Recruiters can quickly get sucked into their own world, meaning that filling the position is all they see at the end of the tunnel. And that’s a great Key Performance Indicator, after all, recruiters depend on getting “butts in seats.”
Whether you’re corporate or agency, the mark of a good recruiter is finding the right person for the job. In fact, analysts like Kevin Grossman at TalentCulture.com have gone so far as to say that retention is a recruiter’s responsibility.
We might not go that far, but it is important to pay attention to the candidate experience, which quite often gets left to the way-side. In fact, a recent Careerbuilder survey showed that over 75% of jobseekers hadn’t heard back after application. So what you say? The same survey said 60% never heard back after an interview!
The pressures of time-to-fill and getting the job done can lead recruiters to forget that there is a person on the other end of that phone call or email. Keeping in mind what candidates want, and having a foot in their world has a positive ripple effect starting with the individual and reaching out to the betterment of the employer brand because what candidates want ends up being what employees need.
They Want to Know What You Want
As candidates have their first contact with the company, whether that be through a job ad or the company career site, expectations should be as clear and thorough as possible. Useless jargon, cryptic job titles and vague job descriptions don’t tell the candidate anything except, “Maybe this isn’t the job for you.”
Letting the candidate know what you want should be a theme throughout the hiring process. From when and how to communicate to skill expectations, constant transparency saves time and sanity. And needless to say, if you’re giving them a laundry list of requirements, open up about salary, benefits and culture.
Hiring processes have stretched out over time. The fear of a bad hire, mixed with this slow rise from the recent recession has left hiring managers reluctant to pull the trigger on new hires. In 2009, the average time-to-fil l was 15 business days, compared to today’s 23 days.
If you’re going to require 4 or 5 rounds of interviews, tell your applicants right up front. If those interviews are to be conducted once per week, spell that out in the first interview. If you have a candidate who needs a job before that 90-day mark, they have the opportunity to opt-out or let your hiring team know not to lose them if they’re a hot commodity.
Furthermore, candidates would much rather know that they didn’t get the position than wait around for you to find time to send a simple email. 65% of candidates who were unhappy with their experience stated lack of communication and regular updates on their application as the reason. There’s not really an excuse for this one, as many, MANY applicant tracking systems have email and social safeguards built right in (AHEM!)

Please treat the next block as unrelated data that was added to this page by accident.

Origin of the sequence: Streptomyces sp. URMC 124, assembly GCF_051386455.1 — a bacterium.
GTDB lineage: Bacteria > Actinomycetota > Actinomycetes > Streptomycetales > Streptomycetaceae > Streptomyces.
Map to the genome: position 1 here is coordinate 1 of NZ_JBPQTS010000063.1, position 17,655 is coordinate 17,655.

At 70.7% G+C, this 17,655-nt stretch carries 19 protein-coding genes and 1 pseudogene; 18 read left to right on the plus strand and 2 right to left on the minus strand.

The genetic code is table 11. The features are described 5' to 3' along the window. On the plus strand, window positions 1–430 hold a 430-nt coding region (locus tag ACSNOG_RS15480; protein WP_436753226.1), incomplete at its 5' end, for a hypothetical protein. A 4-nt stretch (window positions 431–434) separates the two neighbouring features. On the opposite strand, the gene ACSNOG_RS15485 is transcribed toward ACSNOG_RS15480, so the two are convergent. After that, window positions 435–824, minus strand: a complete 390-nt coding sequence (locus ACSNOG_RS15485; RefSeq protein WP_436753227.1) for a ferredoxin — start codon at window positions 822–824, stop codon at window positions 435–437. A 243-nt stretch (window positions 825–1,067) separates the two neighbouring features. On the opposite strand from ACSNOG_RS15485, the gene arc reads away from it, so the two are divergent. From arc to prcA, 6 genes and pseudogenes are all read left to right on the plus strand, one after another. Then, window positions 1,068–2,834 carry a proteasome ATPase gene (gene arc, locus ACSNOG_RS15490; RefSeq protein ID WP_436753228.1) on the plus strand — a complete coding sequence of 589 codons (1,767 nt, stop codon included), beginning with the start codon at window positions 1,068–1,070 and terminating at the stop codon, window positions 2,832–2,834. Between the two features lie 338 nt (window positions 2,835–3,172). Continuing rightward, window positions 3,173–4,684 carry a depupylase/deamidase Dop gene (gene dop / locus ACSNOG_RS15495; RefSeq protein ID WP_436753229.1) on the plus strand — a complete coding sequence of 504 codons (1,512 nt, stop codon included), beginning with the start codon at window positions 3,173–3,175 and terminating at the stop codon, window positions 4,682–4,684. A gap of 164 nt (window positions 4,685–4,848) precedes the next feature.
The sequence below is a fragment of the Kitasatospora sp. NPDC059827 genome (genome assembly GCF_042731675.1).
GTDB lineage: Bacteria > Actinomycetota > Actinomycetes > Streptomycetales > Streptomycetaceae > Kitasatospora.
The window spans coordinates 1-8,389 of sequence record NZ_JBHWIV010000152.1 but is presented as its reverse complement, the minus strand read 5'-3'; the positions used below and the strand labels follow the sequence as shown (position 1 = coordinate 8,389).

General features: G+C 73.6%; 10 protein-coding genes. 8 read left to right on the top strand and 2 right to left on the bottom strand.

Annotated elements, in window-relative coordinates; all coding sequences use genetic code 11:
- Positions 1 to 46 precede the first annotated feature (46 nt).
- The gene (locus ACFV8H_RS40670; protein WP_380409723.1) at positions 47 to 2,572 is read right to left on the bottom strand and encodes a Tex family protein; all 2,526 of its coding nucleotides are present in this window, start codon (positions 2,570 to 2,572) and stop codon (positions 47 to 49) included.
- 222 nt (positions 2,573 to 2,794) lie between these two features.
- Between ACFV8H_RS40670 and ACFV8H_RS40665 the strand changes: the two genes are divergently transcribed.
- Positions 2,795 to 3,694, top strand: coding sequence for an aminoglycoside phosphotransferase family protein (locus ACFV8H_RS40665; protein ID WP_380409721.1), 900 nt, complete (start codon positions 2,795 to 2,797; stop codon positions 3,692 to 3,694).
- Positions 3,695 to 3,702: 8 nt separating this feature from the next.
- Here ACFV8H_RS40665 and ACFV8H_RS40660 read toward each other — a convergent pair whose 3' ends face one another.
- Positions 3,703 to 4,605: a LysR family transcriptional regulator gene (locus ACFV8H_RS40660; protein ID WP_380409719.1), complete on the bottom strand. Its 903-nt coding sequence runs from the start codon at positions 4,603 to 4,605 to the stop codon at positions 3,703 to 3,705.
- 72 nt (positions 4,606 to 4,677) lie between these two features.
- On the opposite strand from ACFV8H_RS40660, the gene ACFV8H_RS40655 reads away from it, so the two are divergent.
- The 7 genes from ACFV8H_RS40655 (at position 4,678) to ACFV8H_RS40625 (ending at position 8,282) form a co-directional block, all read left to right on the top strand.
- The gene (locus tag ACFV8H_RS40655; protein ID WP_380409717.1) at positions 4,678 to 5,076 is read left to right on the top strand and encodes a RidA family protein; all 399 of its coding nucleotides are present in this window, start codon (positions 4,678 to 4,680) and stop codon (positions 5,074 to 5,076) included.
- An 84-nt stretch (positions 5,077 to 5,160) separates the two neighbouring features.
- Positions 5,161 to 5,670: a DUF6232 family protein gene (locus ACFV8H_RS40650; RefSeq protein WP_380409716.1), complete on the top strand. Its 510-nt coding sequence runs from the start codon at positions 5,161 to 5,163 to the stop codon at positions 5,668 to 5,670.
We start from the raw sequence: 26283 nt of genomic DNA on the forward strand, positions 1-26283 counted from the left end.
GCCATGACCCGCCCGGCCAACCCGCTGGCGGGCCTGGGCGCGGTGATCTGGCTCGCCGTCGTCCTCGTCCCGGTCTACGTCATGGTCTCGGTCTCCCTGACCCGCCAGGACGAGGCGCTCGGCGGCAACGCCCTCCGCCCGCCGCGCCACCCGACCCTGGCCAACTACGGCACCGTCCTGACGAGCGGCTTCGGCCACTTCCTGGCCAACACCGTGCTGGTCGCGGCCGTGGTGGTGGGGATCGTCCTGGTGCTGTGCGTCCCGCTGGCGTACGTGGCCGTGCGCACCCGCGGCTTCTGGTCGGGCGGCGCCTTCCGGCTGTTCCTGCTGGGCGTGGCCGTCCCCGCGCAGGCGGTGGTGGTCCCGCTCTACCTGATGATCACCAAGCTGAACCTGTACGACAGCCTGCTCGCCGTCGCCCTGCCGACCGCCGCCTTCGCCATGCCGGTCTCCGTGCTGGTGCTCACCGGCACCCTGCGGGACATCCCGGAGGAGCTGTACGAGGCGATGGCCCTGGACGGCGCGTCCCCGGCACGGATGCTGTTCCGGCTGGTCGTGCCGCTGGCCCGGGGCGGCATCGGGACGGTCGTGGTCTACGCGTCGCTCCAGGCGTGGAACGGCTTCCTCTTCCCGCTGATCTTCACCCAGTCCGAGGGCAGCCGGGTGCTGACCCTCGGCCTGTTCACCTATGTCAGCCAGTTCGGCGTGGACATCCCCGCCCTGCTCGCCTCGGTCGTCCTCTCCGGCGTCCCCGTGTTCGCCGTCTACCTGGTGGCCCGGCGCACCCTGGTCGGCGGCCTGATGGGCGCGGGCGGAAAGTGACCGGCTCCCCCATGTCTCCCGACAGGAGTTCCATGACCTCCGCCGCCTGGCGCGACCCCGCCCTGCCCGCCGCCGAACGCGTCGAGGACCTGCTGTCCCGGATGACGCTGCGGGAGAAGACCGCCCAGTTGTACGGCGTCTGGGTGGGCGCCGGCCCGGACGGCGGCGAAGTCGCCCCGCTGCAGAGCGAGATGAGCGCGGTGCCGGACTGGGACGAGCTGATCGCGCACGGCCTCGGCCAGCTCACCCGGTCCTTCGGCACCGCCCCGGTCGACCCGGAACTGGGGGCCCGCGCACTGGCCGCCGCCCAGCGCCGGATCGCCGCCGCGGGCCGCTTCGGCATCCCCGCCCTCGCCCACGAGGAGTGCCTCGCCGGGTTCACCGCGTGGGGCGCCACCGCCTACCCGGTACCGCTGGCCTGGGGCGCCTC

We know you can’t overhaul your process overnight, but unless you are hiring for the CIA, you don’t need to keep it top secret.
They Want Their Time to Matter
The hiring process is taking longer and longer. Recruiters (and hiring managers!) are adding interview rounds and meanwhile, this candidate is spending more time traveling, preparing and not bringing home that all important paycheck. Some are working another job, or filling in with temporary work so they can make ends meet, which reduces their available time to interview.
Even if they don’t get the job, the candidate needs to leaving feeling like their time mattered. How can you accomplish that? Forge a professional relationship, connect on LinkedIn, give them constructive and helpful feedback, and if they’re suitable in any way, encourage them to work with the company in the future. All of this ties back to the employer brand and ambassadorship. Being a brand ambassador is an important part of the recruiting role.
They Want an Efficient Process
This all ties back to a smooth and efficient process. From the look and ease of navigation of the career site or portal, to the online application process, your hiring tools should work flawlessly. If the candidate has to create a new email address, fill out 50 fields, do three flips and hit “apply”, you probably need a new system. Taking a look at your hiring lifecycle start to finish, from an applicant’s perspective, makes flaws in the process stick out like a sore thumb. Do your best to fix or “smooth” these issues for incoming employees.
Of course, you are probably sensing a pattern here. All of these things we’re trying to infuse into the hiring process will assist when these bright young applicants are walking through your door every morning, as employees. In effect, your talent acquisition foundation becomes your talent management strategy. By actively incorporating expectations, communication, time management and engagement — you set the stage for a successful partnership, right from the start.